Make full size plans of the right and left wing panels and the centersection so construction can be done atop them. Using the rib pattern given, cut the airfoil sections from a sheet of 1/16" balsa that has been sanded down somewhat to reduce its weight. Tip pieces are cut from 3/16" sheet and spars are 3/32" sq. hard strips. Leading edges are 1/8" x 1/4" while the trailing edges are 1/8" x 3/8" tapered as shown. Cement all parts together; when dry, finish the edges and tips by trimming with a razor blade and sanding. Now permanently attach the finished centersection to the fuselage.
Tails come next and both stabilizer and rudder are of similar construction. Make the complete frames using 1/16" sheet for outlines and 1/16" sq. strips for ribs and spars. When the frames are dry, remove them from their jigs and add 1/16" sq. pieces to each side of each rib. These are then cut to the symmetrical airfoil shown.
To obtain fine flights from any flying scale model an efficient propeller must be used. Select a hard balsa block of the dimensions given and cut a blank to the shape indicated by front and side outlines. Drill the hole for the prop shaft and carve a right hand propeller. Carefully sand and balance the nearly finished prop, then apply several coats of clear dope to produce a smooth, hard surface. A free wheel gadget as shown in the corner of the drawing and made from a thin piece of brass or steel will enable the propeller to spin freely once the power is exhausted and thus improve the glide.
Making the two floats is an easy job. They consist of 1/32" sheet balsa sides, tops and bottoms, 1/16" sheet balsa bulkheads and solid balsa noses. To build them, first cut the top sections of each float from 1/32" sheet. This part is shown on the top view and is represented by the two innermost lines on the floats. Over the top sections erect the bulkheads in their respective positions; into the slot in each fit the 1/16" balsa keel that is shown by a broken line. Now cut the sides, the true depth of which is indicated by a lightly broken line to which the note refers on the plan. These are cemented to place, and finally the bottoms are fitted by the cut-and-try method. Carve the nose blocks from light balsa and they are finished except for covering.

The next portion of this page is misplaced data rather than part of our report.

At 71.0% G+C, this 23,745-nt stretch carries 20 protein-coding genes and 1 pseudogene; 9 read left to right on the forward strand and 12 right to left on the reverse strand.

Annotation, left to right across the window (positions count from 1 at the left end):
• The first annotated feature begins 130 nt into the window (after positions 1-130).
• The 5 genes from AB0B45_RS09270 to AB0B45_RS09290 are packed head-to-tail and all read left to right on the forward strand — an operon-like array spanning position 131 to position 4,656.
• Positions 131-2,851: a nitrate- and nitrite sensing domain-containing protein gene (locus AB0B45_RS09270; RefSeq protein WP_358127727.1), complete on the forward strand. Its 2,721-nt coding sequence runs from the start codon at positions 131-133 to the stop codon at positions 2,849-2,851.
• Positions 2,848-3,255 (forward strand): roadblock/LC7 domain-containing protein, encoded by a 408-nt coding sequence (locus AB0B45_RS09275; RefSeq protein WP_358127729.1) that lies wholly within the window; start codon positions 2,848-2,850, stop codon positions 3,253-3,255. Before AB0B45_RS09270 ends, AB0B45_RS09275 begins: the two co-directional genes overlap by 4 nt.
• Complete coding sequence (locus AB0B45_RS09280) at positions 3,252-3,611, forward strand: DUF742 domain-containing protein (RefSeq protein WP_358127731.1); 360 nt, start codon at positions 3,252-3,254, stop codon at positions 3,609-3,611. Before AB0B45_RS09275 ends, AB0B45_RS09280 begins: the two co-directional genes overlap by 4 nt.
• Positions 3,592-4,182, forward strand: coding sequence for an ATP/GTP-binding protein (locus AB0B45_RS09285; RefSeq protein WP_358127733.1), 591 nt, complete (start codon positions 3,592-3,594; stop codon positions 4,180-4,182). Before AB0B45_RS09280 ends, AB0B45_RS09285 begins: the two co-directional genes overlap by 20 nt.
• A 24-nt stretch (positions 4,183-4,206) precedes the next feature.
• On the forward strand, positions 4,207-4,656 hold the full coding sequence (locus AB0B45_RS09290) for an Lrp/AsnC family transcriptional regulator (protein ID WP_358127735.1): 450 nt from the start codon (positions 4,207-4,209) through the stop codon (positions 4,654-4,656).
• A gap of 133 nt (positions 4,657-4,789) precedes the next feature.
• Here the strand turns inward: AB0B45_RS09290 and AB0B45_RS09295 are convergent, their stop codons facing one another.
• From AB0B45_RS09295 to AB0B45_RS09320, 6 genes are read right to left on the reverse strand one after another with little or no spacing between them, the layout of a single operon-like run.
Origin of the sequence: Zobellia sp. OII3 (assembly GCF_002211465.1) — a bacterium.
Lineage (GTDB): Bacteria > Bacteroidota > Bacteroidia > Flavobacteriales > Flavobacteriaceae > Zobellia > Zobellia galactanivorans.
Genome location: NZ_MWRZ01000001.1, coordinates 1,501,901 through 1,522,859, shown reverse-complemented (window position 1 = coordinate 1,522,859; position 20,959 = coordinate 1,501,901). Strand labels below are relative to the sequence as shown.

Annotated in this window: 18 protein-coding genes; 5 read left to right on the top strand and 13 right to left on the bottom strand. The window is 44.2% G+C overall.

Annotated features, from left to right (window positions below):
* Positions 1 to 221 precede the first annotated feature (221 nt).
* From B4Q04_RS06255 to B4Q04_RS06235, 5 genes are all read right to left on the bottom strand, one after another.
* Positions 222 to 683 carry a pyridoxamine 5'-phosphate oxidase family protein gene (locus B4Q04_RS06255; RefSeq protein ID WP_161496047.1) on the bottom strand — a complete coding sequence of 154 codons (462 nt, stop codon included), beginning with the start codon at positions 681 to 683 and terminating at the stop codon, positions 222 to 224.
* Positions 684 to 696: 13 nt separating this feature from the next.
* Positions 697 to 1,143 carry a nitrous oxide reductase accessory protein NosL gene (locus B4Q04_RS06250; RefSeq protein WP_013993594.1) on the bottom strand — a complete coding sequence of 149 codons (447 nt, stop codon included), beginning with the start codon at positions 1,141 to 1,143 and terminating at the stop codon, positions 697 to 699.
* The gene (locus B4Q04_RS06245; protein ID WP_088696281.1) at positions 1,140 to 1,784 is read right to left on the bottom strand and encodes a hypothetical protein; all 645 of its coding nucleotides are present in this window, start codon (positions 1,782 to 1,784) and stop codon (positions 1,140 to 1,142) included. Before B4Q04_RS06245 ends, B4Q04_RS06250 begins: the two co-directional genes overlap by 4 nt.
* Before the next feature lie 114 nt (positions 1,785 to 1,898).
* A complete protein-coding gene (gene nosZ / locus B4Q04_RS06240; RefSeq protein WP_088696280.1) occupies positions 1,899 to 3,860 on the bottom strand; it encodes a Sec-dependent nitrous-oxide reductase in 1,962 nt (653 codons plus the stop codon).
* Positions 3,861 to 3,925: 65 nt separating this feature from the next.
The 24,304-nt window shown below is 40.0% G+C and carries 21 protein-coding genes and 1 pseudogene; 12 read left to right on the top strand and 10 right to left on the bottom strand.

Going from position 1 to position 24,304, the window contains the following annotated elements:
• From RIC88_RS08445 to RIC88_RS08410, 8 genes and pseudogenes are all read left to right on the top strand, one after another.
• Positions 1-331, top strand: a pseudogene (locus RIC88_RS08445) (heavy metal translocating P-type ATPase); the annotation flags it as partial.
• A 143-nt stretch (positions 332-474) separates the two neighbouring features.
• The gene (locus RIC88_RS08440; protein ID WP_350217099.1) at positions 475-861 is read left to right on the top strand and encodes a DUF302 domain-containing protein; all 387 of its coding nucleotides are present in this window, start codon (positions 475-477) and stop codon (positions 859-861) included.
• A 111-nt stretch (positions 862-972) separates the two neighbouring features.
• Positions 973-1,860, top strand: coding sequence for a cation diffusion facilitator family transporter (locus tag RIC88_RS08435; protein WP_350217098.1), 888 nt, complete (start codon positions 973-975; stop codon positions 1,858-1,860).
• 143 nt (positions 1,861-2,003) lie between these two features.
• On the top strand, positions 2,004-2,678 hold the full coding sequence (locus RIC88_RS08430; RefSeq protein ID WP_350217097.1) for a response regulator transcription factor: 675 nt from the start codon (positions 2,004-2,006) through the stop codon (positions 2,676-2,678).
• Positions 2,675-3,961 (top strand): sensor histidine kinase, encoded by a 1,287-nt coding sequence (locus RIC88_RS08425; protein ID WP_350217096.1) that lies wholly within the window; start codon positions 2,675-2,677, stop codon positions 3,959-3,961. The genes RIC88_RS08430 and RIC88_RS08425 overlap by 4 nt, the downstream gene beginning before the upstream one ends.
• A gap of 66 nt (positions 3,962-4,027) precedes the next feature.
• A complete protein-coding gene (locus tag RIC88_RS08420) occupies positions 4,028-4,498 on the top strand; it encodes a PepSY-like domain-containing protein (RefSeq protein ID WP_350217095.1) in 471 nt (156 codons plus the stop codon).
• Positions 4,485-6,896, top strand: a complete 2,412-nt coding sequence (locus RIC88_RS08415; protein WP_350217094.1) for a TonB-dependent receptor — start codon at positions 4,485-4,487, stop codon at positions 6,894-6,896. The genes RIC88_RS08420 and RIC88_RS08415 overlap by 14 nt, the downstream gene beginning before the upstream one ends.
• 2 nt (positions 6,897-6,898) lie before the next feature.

Bend the landing gear and float struts from .040 dia. music wire to the shapes shown. Neatly bind front and rear landing gear struts to the fuselage using thread, and join their lower ends by soldering or by binding with thread. There is a triangle of 1/32" sheet balsa fitted between the front wires to simulate the enclosed struts of the real aircraft. The float struts may be bent at this time but they are not used until later.
Before starting to cover the frames, sand them thoroughly to remove all flaws and roughness. Colored tissue is used and numerous individual sections should be employed in covering curved sections to avoid wrinkles. We found banana oil to be the best adhesive but light dope is satisfactory. Lightly spray the covered parts with water to tighten the tissue but do not dope them until the whole model is assembled.
The various parts may now be assembled. Make paper patterns of the windshield and windows by the cut-and-try method before cutting them from thin celluloid. Then cement them to place carefully avoiding cement smears that would mar the transparency. Fit the stabilizer to the position indicated and cement it fast. Off-set the rudder a bit so the model will turn right in the glide and cement it firmly. Wings have 1-1/16" dihedral at the point shown. The wing struts are balsa strips of streamline crossection; they are shown by broken lines over the wing plan. Wheels may be purchased or can easily be made from laminations of 1/8" sheet balsa. They should have washers cemented to their sides to permit them to revolve freely.